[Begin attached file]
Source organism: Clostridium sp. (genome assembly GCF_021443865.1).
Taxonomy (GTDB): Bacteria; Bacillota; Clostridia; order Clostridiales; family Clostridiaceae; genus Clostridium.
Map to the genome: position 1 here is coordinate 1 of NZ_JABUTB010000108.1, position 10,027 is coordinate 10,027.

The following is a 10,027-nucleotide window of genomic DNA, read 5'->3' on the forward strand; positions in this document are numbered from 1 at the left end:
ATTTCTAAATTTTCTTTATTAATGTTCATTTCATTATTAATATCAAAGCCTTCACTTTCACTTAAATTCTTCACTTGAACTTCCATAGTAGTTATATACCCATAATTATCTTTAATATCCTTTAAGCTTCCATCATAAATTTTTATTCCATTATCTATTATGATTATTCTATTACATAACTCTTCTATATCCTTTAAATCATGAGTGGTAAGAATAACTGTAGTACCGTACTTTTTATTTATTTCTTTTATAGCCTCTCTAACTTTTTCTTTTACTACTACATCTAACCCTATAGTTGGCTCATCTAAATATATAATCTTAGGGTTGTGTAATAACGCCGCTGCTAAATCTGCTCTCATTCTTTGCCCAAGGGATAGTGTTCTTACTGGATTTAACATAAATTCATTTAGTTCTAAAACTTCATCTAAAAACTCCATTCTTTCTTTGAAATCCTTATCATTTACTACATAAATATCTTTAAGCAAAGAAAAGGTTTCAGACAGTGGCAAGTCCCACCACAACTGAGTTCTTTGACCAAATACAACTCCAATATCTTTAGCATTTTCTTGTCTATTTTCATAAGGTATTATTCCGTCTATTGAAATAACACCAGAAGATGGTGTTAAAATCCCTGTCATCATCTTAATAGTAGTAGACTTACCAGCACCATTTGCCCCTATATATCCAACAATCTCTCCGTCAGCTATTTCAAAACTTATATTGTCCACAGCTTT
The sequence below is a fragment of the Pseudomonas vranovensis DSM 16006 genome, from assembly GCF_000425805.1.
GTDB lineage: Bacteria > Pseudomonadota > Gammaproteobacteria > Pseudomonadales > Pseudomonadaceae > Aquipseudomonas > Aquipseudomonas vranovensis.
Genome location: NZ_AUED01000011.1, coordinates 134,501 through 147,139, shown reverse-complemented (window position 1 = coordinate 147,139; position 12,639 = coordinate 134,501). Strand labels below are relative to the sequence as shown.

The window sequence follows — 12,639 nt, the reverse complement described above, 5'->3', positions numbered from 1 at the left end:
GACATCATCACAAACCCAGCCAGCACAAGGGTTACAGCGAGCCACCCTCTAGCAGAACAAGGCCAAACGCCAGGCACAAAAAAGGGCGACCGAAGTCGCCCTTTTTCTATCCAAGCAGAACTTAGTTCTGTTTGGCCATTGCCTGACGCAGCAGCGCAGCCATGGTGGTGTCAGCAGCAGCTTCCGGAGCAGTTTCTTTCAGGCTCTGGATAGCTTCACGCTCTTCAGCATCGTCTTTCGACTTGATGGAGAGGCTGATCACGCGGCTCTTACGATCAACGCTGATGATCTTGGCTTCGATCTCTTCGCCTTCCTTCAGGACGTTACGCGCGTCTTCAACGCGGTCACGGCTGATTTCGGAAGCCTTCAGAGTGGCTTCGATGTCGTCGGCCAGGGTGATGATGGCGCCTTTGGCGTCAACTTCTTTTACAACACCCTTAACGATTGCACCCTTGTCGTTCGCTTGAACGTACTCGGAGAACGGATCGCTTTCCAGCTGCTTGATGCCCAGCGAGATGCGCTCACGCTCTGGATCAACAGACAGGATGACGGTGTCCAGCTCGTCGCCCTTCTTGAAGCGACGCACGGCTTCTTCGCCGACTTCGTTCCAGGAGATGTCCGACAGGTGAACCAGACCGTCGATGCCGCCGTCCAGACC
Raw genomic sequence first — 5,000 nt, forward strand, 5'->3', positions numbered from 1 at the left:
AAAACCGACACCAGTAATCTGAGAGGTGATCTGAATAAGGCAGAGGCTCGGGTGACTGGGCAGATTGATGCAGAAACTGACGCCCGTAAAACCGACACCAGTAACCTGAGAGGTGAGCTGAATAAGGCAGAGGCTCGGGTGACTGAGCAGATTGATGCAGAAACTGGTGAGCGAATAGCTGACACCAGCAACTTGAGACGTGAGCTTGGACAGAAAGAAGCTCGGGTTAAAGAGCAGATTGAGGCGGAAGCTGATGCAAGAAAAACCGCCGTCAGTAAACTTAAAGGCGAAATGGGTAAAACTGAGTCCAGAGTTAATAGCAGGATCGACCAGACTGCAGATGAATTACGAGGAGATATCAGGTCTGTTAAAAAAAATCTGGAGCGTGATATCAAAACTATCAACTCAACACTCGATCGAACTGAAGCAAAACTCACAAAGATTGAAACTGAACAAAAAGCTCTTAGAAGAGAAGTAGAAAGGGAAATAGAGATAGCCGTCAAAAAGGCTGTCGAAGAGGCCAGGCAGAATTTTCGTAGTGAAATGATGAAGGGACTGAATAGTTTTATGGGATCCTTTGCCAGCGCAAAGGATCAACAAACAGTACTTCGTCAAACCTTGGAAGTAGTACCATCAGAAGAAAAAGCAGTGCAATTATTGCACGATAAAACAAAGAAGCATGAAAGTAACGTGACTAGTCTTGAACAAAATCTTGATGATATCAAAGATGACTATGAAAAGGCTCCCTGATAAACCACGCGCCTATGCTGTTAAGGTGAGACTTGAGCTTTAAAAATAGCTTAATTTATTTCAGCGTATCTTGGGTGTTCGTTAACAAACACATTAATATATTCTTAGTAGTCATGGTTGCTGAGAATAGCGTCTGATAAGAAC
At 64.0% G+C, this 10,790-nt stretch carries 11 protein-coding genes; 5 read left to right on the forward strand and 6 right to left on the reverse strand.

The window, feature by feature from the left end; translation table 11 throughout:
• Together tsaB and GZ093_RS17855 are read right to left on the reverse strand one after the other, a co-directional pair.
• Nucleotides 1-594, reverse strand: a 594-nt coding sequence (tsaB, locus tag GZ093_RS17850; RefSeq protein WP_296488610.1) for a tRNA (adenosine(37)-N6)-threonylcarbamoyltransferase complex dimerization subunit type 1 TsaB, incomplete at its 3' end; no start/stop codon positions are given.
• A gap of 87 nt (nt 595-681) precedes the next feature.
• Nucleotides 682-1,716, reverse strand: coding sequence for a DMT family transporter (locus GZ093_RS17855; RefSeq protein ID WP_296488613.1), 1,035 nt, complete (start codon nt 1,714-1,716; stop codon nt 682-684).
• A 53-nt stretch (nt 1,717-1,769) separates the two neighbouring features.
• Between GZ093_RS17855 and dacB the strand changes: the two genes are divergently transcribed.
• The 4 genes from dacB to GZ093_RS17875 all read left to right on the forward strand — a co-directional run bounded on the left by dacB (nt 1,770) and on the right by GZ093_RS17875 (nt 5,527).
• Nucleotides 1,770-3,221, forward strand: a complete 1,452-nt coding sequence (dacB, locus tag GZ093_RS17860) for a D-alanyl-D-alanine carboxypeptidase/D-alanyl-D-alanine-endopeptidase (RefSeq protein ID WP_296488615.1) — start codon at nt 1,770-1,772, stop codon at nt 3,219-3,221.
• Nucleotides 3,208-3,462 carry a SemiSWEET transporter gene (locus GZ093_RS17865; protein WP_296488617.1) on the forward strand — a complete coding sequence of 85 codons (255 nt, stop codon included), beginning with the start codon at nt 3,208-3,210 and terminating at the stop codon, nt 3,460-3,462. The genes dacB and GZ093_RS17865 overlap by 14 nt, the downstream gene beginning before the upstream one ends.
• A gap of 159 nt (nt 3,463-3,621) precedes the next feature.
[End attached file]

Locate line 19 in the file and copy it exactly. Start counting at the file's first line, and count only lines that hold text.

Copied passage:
• A 53-nt stretch (nt 1,717-1,769) separates the two neighbouring features.